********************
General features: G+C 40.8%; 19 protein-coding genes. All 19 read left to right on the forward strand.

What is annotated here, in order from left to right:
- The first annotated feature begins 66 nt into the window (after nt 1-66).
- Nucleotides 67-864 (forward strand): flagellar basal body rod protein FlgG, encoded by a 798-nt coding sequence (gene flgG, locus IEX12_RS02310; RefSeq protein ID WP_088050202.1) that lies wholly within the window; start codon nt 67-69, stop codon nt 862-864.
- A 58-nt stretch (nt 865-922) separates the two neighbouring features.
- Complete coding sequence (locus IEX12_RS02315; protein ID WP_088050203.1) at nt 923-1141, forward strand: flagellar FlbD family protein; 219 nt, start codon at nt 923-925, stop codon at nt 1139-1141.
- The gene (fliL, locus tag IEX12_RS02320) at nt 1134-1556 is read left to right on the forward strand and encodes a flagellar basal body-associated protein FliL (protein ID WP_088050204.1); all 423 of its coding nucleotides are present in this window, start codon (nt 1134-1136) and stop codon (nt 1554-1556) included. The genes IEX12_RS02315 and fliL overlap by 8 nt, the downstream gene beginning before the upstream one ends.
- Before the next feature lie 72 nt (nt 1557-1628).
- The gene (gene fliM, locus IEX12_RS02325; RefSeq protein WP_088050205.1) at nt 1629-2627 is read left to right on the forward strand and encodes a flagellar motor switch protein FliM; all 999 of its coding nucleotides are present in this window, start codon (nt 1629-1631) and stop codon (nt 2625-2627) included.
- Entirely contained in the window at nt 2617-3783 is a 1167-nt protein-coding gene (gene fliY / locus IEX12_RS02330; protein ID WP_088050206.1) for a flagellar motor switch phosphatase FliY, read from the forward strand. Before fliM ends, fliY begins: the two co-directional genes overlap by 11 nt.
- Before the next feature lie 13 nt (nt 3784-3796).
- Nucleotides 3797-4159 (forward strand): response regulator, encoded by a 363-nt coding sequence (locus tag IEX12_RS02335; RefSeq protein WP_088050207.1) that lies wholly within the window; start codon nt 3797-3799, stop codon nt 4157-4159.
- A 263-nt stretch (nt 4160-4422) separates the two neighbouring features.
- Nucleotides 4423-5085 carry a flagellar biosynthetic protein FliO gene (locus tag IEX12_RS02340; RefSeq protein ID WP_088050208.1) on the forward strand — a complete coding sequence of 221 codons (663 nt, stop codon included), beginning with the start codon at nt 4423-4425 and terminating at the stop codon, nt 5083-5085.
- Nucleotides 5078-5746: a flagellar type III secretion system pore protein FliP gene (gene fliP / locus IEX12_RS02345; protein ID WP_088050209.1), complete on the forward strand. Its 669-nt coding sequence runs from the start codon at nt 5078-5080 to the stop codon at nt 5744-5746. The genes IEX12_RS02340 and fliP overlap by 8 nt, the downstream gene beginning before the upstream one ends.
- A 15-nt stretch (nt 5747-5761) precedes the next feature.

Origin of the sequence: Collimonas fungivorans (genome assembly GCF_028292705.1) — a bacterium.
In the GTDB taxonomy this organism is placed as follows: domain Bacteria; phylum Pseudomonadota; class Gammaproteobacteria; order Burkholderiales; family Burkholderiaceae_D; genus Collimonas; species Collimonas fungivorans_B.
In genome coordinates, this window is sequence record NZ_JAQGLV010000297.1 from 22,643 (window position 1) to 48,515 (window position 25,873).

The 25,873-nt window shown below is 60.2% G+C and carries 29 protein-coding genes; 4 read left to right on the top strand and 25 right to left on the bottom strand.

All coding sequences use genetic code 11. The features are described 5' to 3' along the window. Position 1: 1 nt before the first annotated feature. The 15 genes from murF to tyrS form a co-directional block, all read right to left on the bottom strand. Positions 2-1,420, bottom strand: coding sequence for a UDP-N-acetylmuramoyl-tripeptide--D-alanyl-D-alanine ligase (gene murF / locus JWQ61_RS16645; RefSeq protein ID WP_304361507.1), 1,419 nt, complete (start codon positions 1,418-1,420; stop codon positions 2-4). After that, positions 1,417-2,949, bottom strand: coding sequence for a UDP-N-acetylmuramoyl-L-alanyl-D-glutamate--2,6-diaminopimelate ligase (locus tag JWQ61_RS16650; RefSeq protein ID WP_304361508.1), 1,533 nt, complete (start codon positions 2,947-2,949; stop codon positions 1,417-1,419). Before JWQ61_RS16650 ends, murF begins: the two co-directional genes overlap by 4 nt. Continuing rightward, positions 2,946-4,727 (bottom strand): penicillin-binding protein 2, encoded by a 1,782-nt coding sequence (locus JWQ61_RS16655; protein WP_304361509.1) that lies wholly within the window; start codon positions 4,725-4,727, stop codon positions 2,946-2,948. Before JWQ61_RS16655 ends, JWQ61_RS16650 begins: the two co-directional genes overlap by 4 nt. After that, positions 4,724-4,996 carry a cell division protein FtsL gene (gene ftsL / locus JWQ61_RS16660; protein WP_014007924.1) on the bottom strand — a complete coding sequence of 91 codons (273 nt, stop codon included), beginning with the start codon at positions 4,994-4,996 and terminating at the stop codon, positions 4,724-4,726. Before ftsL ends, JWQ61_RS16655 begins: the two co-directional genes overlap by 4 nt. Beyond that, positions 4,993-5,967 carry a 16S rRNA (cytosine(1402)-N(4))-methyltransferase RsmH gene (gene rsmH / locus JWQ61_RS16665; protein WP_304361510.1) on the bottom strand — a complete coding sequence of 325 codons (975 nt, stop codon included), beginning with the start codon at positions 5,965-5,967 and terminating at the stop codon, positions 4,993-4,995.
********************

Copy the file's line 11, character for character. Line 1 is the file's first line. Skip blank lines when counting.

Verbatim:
- Before the next feature lie 13 nt (nt 3784-3796).